Strength Rises Up

|
Shamelessly pinched from a friend of a friend of a friend's FB page

Street art from the Krog St. tunnel in Atlanta.

Tomatoes in Ground, 2018

|
I thought I was going to let my tomato patch lie fallow this summer -- it rained almost every day of the Spring, well into June, and was uncharacteristically cold. But then we had some landscaping done and the nice men built me a brand new raised bed, larger than the old one, and there was all that nice soil sitting there doing nothing, so....

I went and bought some cheater tomato plants (some w/ fruit already on them) and planted 3 cultivars and a bunch of herbs, and there's still room for fall cilantro and lettuce. Throws the "tomatoes don't lie" narrative right off, but hey: tomatoes. And if it stays warm through August, we might even get some.

I may or may not have been motivated as well by a week at the beach with farmer's market tomatoes every night.

St. Isadore, Patron Saint of Shorts

|
Image source unknown.

Two days late observing the feast of St. Isadore, patron saint of farmers, but I love this painting so much I had to share it anyway. I thought at first that he'd worn holes in his knees from his hard work, but upon closer inspection, I think he's wearing shorts and boots. Plus, according to this write-up, the saint wasn't that great a farmer: too busy praying and going to Mass to have worn his clothes out. Though, thinking again, perhaps it was all that kneeling.

However that might be, here's something delightful. In the Philippines, they do a water buffalo parade where the buffalo kneel to St. Isadore on his feast day, as a sign of gratitude for a bountiful harvest.


Here's What A Citizen Looks Like

|


This fellow gives me so much heart, less because of his specific position and more because of his robust understanding of what it means to be an American citizen. I love his line about whatever the Founding Fathers intended, they wrote rights for all. He isn't waiting for rights to be bestowed on him; he claims them because he knows they are inalienable. Bravo!

Not What I Personally Use Them For

|
From a convention of college administrators.

[h]istorically, restrooms have been a way to reinforce sex assigned at birth (female/male) and gender (woman/man) identities and expressions

Not what I've used them for. Historically. 

Christ is Risen!

|


The women run, they hurry to say: "Here's what we found!" The surprises of God set us on the road, immediately, without waiting. So they run to see. And Peter and John run. The shepherds, that Christmas night, run: "Let's go to Bethlehem to see what the angels told us." The Samaritan woman runs to tell her people: "Here is something new: I have found a man who told me everything I did."
People knew the things he had done. And those people run, leave what they are doing; even the housewife leaves her potatoes in the pot  --she will find them burned-- but the important thing is to go, run, to see the surprise, the announcement. Even today this happens. In our neighborhoods, in villages, when something extraordinary happens, people run to see. They hurry. Andrew lost no time, but hurried to Peter to tell him: "We have found the Messiah." Surprises, good news, always do that: they hurry us. In the Gospel there is one who takes some time; he does not want to risk it. It is Thomas. But the Lord is good, and waits for him with love. "I will believe when I see the wounds," he says. The Lord has patience even for those who do not go so fast.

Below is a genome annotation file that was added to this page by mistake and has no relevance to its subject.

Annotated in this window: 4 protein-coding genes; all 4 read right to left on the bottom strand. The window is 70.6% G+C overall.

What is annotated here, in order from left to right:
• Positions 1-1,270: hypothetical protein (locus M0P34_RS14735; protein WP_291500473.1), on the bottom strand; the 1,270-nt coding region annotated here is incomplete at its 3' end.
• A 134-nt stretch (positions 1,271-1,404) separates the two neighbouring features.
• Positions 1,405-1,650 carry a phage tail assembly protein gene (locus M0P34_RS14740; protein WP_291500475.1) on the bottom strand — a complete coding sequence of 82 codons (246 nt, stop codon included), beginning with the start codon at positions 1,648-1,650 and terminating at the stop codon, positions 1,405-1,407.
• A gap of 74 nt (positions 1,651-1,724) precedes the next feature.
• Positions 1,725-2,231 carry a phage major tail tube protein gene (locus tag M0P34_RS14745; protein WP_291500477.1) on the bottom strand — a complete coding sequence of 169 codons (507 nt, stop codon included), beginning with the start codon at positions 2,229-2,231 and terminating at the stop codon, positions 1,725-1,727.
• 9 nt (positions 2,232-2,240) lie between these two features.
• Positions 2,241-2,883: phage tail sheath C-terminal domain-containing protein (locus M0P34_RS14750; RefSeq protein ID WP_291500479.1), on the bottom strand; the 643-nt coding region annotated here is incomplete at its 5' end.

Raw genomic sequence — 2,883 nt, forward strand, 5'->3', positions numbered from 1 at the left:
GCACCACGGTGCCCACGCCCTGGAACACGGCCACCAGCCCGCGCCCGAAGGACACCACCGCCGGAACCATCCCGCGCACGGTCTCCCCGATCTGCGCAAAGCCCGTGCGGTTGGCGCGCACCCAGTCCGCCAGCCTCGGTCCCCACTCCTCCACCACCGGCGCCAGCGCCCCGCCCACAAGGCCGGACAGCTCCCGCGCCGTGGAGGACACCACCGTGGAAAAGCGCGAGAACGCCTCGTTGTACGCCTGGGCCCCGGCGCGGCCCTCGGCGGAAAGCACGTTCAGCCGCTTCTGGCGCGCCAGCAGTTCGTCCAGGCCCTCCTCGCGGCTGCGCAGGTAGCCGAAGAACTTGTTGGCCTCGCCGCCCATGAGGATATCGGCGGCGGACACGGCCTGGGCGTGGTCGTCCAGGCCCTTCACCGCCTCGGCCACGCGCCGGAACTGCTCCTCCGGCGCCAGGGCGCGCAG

The announcement-surprise, the response in a hurry: the third thing I would like to tell you today is a question: "And me? Is my heart open to the surprises of God? Am I able to go in a hurry or am I always with the refrain: "Tomorrow I will see, tomorrow, tomorrow?" What does the surprise say to me? John and Peter ran in haste to the tomb. The Gospel of John tells us: "Believe." Peter believed, but in his own way, with faith a little mixed with the remorse of having denied the Lord. The announcement causes surprise, hurry, and the question: And I, today, this Easter 2018, what am I doing? What are you going to do?

~Pope Francis, from Easter Sunday homily 2018 (my refinement of google trans)

Filling A Void

|

I went searching for this painting, a favorite, certain I must have put it here on the ol' blog at some point. Doesn't seem I did though. Now it will be handy. 

Happy Epiphany (U.S.)

|

13 days of Christmas, just to make America great.

why, we might ask, did the Magi alone see the star? Perhaps because few people raised their eyes to heaven. We often make do with looking at the ground: it’s enough to have our health, a little money and a bit of entertainment. I wonder if we still know how to look up at the sky. Do we know how to dream, to long for God, to expect the newness he brings, or do we let ourselves be swept along by life, like dry branches before the wind? The Magi were not content with just getting by, with keeping afloat. They understood that to truly live, we need a lofty goal and we need to keep looking up.


~Pope Francis, Homily for Epiphany